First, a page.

Blues Great Buddy Guy Plays the Palace; Pittsburgh Opera’s ‘Elixir of Love’ at Benedum (Tues., 4/24/18)

1) Buddy Guy is ranked 30th in Rolling Stone‘s 100 Greatest Guitarists of All Time. Guy has influenced other great guitarists on that list, including Eric Clapton, Jimmy Page, and Stevie Ray Vaughan. He is one of the most successful artists in the Chicago Blues style and was a member of the legendary Muddy Waters’s band. Guy frequently teamed up with noted late harmonica player Junior Wells. Two of Guy’s top songs are “Stone Crazy” and “Cut You Loose.” Guy has won seven Grammy Awards and was inducted into the Rock and Roll Hall of Fame in 2005 by B.B. King and Eric Clapton. His most recent release is 2015’s Born to Play Guitar. Wow, talk about an accurate album title! 7:45 p.m. Palace Theatre, 21 W. Otterman St., Greensburg. (RH)

Buddy Guy performing in Toronto, Canada in 2005. Photo: Jean-Luc Ourlin.

Buddy Guy performing in Toronto, Canada in 2005. Photo: Jean-Luc Ourlin.

O lucky man: Nemorino (tenor Dimitri Pittas, center of attention) drank the wrong stuff but it worked anyway in the boffo opera buffa 'The Elixir of Love.'

O lucky man: Nemorino (tenor Dimitri Pittas, center of attention) drank the wrong stuff but it worked anyway in the boffo opera buffa ‘The Elixir of Love.’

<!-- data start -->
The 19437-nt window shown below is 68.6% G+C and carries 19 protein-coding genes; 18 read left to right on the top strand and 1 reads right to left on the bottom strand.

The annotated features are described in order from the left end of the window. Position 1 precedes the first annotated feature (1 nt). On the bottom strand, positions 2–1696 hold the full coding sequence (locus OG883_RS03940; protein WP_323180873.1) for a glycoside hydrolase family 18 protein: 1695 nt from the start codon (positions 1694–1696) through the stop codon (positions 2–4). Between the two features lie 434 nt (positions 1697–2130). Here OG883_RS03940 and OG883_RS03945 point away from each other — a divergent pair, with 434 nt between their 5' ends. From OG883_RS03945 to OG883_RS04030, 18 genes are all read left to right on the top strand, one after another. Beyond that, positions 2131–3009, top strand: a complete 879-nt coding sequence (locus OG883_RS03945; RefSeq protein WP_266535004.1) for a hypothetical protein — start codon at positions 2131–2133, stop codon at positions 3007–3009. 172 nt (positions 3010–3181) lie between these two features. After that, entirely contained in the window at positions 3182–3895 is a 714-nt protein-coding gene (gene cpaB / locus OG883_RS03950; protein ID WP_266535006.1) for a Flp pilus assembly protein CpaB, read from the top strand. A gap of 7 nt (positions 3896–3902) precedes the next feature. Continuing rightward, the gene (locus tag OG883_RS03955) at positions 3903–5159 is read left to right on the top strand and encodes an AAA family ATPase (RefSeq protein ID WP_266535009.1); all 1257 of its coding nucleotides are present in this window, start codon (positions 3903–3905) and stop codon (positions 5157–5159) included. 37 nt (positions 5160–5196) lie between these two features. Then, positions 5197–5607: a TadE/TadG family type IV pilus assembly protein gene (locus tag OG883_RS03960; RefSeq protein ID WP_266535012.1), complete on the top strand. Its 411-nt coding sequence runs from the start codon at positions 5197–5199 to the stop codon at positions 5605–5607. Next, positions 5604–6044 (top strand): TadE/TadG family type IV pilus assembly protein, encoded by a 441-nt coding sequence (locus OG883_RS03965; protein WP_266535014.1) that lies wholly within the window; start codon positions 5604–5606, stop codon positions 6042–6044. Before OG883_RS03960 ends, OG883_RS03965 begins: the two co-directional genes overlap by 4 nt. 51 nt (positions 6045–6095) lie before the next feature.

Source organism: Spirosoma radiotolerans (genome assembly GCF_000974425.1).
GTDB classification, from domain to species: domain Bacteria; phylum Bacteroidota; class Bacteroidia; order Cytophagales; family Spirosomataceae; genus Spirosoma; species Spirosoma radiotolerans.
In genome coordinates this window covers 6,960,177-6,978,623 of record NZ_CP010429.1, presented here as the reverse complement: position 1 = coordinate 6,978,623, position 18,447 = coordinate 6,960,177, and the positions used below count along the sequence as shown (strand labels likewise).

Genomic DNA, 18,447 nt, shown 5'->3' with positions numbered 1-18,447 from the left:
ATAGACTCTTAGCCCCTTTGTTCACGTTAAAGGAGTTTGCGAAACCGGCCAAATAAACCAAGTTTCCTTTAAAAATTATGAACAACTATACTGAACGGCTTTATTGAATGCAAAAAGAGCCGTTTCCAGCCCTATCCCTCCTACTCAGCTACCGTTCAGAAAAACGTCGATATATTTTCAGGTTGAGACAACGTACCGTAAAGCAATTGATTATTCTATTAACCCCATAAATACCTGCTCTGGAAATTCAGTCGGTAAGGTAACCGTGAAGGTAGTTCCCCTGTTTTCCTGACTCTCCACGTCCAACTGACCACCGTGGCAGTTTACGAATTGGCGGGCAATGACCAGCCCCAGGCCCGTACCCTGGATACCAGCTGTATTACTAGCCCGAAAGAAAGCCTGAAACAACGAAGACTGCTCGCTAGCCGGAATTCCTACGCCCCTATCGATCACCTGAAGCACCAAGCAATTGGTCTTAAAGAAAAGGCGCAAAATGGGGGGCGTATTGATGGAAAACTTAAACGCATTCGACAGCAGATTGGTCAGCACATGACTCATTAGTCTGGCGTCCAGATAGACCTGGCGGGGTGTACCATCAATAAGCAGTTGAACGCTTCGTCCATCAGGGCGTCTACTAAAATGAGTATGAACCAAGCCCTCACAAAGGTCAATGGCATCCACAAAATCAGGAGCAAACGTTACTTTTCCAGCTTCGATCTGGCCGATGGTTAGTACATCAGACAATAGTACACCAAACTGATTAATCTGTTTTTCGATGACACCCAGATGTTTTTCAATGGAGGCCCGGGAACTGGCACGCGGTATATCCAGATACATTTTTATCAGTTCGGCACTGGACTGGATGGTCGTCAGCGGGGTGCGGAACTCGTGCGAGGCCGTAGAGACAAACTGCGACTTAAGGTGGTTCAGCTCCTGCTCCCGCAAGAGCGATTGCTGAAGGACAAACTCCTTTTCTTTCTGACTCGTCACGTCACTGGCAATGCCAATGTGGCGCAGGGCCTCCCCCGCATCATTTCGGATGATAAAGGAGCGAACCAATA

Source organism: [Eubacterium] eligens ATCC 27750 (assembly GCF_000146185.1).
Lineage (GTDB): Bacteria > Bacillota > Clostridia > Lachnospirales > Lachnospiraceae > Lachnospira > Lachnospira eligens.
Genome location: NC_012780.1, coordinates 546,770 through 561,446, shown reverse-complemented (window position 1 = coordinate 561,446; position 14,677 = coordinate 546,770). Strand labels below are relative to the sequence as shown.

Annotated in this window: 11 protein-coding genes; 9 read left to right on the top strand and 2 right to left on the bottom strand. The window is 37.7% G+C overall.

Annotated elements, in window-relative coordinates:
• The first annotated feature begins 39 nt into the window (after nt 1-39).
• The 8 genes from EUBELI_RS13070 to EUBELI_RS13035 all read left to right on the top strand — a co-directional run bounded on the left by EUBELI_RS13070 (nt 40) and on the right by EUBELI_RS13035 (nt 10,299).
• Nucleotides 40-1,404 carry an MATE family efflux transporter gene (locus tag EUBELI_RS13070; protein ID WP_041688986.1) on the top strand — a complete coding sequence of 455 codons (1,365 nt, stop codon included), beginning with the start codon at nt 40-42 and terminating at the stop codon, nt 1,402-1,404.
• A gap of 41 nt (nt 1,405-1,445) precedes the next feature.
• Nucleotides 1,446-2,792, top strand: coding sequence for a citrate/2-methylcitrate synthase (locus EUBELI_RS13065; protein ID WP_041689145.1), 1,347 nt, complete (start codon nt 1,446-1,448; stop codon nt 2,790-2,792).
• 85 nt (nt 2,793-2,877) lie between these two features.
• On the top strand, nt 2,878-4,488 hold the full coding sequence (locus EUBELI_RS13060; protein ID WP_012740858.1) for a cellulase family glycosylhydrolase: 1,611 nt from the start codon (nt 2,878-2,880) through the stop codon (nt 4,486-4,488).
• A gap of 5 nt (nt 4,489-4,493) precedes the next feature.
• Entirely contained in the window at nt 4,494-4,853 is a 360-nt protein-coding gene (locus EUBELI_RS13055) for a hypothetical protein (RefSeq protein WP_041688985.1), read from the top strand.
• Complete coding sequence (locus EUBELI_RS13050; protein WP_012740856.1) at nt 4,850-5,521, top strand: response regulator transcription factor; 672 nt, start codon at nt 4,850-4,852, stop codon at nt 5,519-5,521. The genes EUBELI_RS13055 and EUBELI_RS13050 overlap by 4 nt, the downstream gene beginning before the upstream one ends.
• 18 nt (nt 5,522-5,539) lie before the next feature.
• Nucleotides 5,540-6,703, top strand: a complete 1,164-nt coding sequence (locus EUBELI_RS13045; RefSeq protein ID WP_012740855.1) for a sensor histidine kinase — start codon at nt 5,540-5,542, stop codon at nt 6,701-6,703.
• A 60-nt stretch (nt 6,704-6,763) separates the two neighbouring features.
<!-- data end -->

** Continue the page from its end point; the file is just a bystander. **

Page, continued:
2) Fans of old-time popular music need to know the difference between The Elixir of Love and “Love Potion No. 9.” The latter is a comical R&B song recorded by The Clovers in 1959. The former, an 1832 opera by Gaetano Donizetti, is even more comical. That’s why it is still charting after all these years—14th on the Operabase Hot 100 list of most-performed operas—and why Pittsburgh Opera is staging The Elixir of Love to finish its current season. The story concerns a poor guy in love with a rich gal. To boost his chances, he spends his hard-earned cash on a magic elixir from a traveling salesman. It’s not magic, only cheap wine, but he drinks a lot of it, and much confusion ensues until true love wins out. The music is quite good. The traveling huckster’s aria Udite, udite, o rustici (“Listen up, listen up, peasants”) is a comic-opera classic, while the love-drunk hero’s aria Una furtiva lagrima (“A furtive tear”) redefines the notion of “tear-jerker.” Pittsburgh Opera is using a production design first done for Houston Grand Opera, which updates the setting to the 1950s. There is no doo-wop, however; it’s still The Elixir of Love. 7 p.m. Performances continue through April 29. Benedum Center, 237 7th St., Cultural District. (MV)